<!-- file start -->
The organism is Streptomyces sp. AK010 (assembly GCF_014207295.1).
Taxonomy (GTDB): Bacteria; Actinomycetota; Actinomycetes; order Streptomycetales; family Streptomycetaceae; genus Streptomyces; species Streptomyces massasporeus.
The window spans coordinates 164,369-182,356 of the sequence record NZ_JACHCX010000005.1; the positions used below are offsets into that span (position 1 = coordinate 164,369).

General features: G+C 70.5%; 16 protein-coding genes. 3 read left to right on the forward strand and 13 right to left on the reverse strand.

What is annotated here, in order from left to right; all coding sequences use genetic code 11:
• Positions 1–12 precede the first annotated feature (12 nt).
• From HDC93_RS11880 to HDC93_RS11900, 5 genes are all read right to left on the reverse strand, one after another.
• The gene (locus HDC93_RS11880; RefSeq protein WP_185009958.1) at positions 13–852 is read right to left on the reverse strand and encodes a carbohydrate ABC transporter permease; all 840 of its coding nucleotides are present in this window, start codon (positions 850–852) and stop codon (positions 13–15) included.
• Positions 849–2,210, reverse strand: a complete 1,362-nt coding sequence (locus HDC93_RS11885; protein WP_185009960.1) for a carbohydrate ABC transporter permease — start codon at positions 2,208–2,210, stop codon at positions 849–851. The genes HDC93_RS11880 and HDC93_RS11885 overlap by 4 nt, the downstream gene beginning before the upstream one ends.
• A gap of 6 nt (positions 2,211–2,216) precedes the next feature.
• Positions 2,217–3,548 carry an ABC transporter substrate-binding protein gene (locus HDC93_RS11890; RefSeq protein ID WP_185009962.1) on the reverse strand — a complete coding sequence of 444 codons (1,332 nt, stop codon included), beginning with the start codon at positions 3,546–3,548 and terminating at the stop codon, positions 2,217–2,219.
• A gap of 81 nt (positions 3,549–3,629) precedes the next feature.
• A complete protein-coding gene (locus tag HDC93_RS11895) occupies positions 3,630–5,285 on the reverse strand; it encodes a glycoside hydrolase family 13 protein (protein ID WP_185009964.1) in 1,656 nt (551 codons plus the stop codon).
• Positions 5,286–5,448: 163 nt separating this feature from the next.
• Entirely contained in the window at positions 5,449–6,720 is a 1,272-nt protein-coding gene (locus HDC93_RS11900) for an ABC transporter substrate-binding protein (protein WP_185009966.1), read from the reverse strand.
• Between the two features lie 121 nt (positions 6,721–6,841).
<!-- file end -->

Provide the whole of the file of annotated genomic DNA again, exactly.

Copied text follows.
The organism is Streptomyces sp. AK010 (assembly GCF_014207295.1).
Taxonomy (GTDB): Bacteria; Actinomycetota; Actinomycetes; order Streptomycetales; family Streptomycetaceae; genus Streptomyces; species Streptomyces massasporeus.
The window spans coordinates 164,369-182,356 of the sequence record NZ_JACHCX010000005.1; the positions used below are offsets into that span (position 1 = coordinate 164,369).

General features: G+C 70.5%; 16 protein-coding genes. 3 read left to right on the forward strand and 13 right to left on the reverse strand.

What is annotated here, in order from left to right; all coding sequences use genetic code 11:
• Positions 1–12 precede the first annotated feature (12 nt).
• From HDC93_RS11880 to HDC93_RS11900, 5 genes are all read right to left on the reverse strand, one after another.
• The gene (locus HDC93_RS11880; RefSeq protein WP_185009958.1) at positions 13–852 is read right to left on the reverse strand and encodes a carbohydrate ABC transporter permease; all 840 of its coding nucleotides are present in this window, start codon (positions 850–852) and stop codon (positions 13–15) included.
• Positions 849–2,210, reverse strand: a complete 1,362-nt coding sequence (locus HDC93_RS11885; protein WP_185009960.1) for a carbohydrate ABC transporter permease — start codon at positions 2,208–2,210, stop codon at positions 849–851. The genes HDC93_RS11880 and HDC93_RS11885 overlap by 4 nt, the downstream gene beginning before the upstream one ends.
• A gap of 6 nt (positions 2,211–2,216) precedes the next feature.
• Positions 2,217–3,548 carry an ABC transporter substrate-binding protein gene (locus HDC93_RS11890; RefSeq protein ID WP_185009962.1) on the reverse strand — a complete coding sequence of 444 codons (1,332 nt, stop codon included), beginning with the start codon at positions 3,546–3,548 and terminating at the stop codon, positions 2,217–2,219.
• A gap of 81 nt (positions 3,549–3,629) precedes the next feature.
• A complete protein-coding gene (locus tag HDC93_RS11895) occupies positions 3,630–5,285 on the reverse strand; it encodes a glycoside hydrolase family 13 protein (protein ID WP_185009964.1) in 1,656 nt (551 codons plus the stop codon).
• Positions 5,286–5,448: 163 nt separating this feature from the next.
• Entirely contained in the window at positions 5,449–6,720 is a 1,272-nt protein-coding gene (locus HDC93_RS11900) for an ABC transporter substrate-binding protein (protein WP_185009966.1), read from the reverse strand.
• Between the two features lie 121 nt (positions 6,721–6,841).